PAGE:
Deer look healthy as they shed their reddish summer coats for the more muted gray-brown tones that will carry them through the winter. Summer habitat conditions were ideal with an excellent growing season and plentiful native forage and cover. Does with twin fawns seem to be the norm rather than the exception this year.
Wildlife managers and landowners have noted an abundant acorn crop in the central and southeast portion of the region this fall which will keep deer feeding and browsing in the oak woods.
Wet conditions in late September and early October have postponed agricultural harvest so hunters may see standing crops well into the firearms season. Fall leaf drop is reported to be later than normal in the southern part of the state, but by early November sightlines should be opened up and the forest floor will have a new layer of fallen leaves. Buck scrapes and rubs are starting to appear and hunters can expect to see deer movement and patterns change as the rut approaches.
Many permit areas in the central region are designated as managed this year, allowing harvest of two deer through the use of a regular license and a bonus antlerless permit. Five permit areas are designated as intensive, which allows for harvest of three deer using additional bonus permits. There are additional harvest opportunities in the 601 metro deer management area and the 603 chronic wasting disease management zone, both of which offer harvest of an unlimited number of antlerless deer.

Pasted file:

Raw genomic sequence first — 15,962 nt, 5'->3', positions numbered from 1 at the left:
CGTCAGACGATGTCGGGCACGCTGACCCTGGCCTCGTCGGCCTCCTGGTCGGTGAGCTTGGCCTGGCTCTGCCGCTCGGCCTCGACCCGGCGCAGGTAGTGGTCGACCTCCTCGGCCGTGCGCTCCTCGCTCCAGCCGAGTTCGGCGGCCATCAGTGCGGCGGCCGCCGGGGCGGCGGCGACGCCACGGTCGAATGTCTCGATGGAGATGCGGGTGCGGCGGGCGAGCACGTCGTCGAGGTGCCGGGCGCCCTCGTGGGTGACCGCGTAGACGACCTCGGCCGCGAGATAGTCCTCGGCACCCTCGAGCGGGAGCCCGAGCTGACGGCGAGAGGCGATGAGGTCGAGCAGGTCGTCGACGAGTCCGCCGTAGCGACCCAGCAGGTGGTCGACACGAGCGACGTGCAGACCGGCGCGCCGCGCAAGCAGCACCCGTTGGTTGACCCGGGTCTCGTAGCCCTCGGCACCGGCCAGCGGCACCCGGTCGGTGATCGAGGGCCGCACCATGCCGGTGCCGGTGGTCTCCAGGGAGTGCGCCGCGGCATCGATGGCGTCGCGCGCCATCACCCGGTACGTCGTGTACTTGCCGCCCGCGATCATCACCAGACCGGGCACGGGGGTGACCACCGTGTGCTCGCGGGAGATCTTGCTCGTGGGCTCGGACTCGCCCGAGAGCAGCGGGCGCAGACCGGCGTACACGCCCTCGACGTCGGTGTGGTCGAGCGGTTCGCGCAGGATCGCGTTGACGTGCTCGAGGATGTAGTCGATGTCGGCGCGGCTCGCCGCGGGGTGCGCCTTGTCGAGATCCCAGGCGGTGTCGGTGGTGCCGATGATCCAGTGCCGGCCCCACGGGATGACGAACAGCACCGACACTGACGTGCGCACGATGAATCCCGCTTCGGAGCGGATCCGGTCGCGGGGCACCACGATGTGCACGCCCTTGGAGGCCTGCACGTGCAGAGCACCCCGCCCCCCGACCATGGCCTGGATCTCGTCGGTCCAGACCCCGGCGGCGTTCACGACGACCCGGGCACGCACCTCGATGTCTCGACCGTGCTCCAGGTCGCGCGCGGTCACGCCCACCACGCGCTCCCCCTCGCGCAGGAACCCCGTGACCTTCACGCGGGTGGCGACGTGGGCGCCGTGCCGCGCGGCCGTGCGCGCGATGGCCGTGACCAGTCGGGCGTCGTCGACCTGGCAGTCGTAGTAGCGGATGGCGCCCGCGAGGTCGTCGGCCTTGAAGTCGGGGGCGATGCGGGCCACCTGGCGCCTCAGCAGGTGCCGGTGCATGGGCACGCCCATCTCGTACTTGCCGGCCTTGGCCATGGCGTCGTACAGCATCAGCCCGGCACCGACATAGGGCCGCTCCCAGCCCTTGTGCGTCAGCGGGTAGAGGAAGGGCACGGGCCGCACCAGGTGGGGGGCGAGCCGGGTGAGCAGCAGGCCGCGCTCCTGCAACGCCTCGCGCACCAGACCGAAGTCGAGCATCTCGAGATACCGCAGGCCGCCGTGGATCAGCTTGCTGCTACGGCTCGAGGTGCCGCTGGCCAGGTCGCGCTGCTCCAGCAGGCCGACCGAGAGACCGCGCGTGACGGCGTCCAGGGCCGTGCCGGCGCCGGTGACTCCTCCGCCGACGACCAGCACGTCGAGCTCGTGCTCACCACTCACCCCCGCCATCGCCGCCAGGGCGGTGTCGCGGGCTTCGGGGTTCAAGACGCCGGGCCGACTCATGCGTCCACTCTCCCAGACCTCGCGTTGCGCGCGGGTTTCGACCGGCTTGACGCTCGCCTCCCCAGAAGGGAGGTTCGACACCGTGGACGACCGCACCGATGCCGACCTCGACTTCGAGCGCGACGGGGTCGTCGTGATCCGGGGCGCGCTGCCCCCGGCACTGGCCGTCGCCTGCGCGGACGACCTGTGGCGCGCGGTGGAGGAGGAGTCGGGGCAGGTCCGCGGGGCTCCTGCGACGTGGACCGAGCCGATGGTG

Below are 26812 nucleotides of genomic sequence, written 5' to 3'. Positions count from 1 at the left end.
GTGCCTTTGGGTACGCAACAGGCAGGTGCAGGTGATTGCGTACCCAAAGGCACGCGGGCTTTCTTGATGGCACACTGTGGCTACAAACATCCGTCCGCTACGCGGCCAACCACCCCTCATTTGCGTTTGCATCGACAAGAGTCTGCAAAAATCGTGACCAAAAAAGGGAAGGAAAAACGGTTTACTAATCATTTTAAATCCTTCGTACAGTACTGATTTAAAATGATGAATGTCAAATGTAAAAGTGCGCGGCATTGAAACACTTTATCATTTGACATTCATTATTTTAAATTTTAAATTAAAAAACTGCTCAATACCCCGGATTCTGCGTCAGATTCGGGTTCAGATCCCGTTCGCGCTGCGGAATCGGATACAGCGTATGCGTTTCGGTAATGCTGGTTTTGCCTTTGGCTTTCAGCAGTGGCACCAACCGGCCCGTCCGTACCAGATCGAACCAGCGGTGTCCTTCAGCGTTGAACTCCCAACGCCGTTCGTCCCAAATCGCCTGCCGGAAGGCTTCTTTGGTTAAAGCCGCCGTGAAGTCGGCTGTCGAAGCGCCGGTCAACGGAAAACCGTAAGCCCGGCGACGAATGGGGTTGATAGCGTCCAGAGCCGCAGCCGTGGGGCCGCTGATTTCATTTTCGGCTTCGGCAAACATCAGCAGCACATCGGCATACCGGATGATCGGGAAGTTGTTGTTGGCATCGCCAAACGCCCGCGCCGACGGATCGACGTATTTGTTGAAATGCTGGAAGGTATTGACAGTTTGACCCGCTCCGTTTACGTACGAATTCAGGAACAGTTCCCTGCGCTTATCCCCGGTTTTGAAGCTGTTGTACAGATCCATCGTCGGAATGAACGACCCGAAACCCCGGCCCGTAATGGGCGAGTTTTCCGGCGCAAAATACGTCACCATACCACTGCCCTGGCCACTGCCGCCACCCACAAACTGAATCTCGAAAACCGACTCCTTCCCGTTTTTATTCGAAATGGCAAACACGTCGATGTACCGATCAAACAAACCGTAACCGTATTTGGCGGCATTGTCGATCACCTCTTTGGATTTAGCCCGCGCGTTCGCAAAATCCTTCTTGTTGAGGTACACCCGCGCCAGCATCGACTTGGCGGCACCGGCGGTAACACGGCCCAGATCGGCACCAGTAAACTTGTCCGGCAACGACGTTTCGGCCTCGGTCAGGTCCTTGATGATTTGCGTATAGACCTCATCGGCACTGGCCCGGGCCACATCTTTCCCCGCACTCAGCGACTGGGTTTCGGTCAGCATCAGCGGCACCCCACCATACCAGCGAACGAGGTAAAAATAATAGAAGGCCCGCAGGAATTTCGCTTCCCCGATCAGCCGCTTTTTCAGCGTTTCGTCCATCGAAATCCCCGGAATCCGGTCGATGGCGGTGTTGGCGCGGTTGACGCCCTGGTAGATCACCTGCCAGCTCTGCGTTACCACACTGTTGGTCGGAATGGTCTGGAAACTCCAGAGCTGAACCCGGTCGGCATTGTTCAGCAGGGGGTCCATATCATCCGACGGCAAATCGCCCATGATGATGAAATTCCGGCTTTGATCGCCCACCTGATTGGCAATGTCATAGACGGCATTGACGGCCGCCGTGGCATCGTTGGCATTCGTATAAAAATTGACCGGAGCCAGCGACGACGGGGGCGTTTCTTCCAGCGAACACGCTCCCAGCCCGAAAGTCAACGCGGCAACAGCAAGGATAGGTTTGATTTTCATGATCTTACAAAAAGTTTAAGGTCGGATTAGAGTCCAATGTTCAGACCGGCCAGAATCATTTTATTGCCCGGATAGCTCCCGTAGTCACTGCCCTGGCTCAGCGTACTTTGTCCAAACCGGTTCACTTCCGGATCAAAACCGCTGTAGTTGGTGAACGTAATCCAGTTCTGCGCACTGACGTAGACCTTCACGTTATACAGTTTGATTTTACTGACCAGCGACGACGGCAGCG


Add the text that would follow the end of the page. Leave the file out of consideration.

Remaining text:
David Trauba, southwest region wildlife manager
Two consecutive mild winters coupled with past conservative harvest strategies have allowed deer numbers to increase throughout southwestern Minnesota. In addition, wildlife managers reported good fawn production. As a result, more antlerless permits were provided for this fall’s hunting season. However, permits numbers continue to be low in select permit areas, mostly in extreme southwest, due to the loss of Conservation Reserve Program acres. Managers in these permit areas are having a difficult time increasing deer numbers due to limited habitat availability.
Conversely, hunters need to be aware that permit areas 281 and 290 moved to a hunters choice designation for the first time due to an abundance of deer along the Minnesota River corridor.
Two wild cards for hunters will be the amount of standing crops and river flooding. Historically the amount of standing crops drives opening weekend hunter harvest along with weather conditions. Large rainfall amounts in mid-October have resulted in flooded fields and river flooding. Crop harvest is behind schedule but this can change very quickly so it is too early to predict what amount of crops will be in the field, if any, before opening day. However, hunters should prepare for high water in select river corridors; the high water can influence deer use of these habitats. Many deer have been forced out of the river valleys into the surrounding uplands. As always, hunters need to scout and adapt to conditions.